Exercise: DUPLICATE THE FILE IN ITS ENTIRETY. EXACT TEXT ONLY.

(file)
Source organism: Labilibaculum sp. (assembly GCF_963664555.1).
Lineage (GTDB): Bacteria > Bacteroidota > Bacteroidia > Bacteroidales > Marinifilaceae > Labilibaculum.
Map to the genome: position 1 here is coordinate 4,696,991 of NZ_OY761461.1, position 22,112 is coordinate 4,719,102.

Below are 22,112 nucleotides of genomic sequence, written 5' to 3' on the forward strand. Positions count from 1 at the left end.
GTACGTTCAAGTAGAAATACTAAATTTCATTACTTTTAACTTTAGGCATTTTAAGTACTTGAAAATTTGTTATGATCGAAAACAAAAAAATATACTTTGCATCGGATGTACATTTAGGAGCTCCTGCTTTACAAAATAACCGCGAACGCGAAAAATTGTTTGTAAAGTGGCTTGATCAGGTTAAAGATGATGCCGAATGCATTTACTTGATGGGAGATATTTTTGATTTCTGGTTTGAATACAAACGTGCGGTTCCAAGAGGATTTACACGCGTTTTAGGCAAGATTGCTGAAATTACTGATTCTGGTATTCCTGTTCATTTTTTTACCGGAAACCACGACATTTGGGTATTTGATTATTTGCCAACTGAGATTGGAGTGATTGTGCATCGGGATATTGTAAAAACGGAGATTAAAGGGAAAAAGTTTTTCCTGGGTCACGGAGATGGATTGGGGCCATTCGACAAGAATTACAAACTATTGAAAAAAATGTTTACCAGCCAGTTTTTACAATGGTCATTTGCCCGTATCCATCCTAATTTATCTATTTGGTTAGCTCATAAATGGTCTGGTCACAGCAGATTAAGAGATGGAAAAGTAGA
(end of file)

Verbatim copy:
Source organism: Labilibaculum sp. (assembly GCF_963664555.1).
Lineage (GTDB): Bacteria > Bacteroidota > Bacteroidia > Bacteroidales > Marinifilaceae > Labilibaculum.
Map to the genome: position 1 here is coordinate 4,696,991 of NZ_OY761461.1, position 22,112 is coordinate 4,719,102.

Below are 22,112 nucleotides of genomic sequence, written 5' to 3' on the forward strand. Positions count from 1 at the left end.
GTACGTTCAAGTAGAAATACTAAATTTCATTACTTTTAACTTTAGGCATTTTAAGTACTTGAAAATTTGTTATGATCGAAAACAAAAAAATATACTTTGCATCGGATGTACATTTAGGAGCTCCTGCTTTACAAAATAACCGCGAACGCGAAAAATTGTTTGTAAAGTGGCTTGATCAGGTTAAAGATGATGCCGAATGCATTTACTTGATGGGAGATATTTTTGATTTCTGGTTTGAATACAAACGTGCGGTTCCAAGAGGATTTACACGCGTTTTAGGCAAGATTGCTGAAATTACTGATTCTGGTATTCCTGTTCATTTTTTTACCGGAAACCACGACATTTGGGTATTTGATTATTTGCCAACTGAGATTGGAGTGATTGTGCATCGGGATATTGTAAAAACGGAGATTAAAGGGAAAAAGTTTTTCCTGGGTCACGGAGATGGATTGGGGCCATTCGACAAGAATTACAAACTATTGAAAAAAATGTTTACCAGCCAGTTTTTACAATGGTCATTTGCCCGTATCCATCCTAATTTATCTATTTGGTTAGCTCATAAATGGTCTGGTCACAGCAGATTAAGAGATGGAAAAGTAGA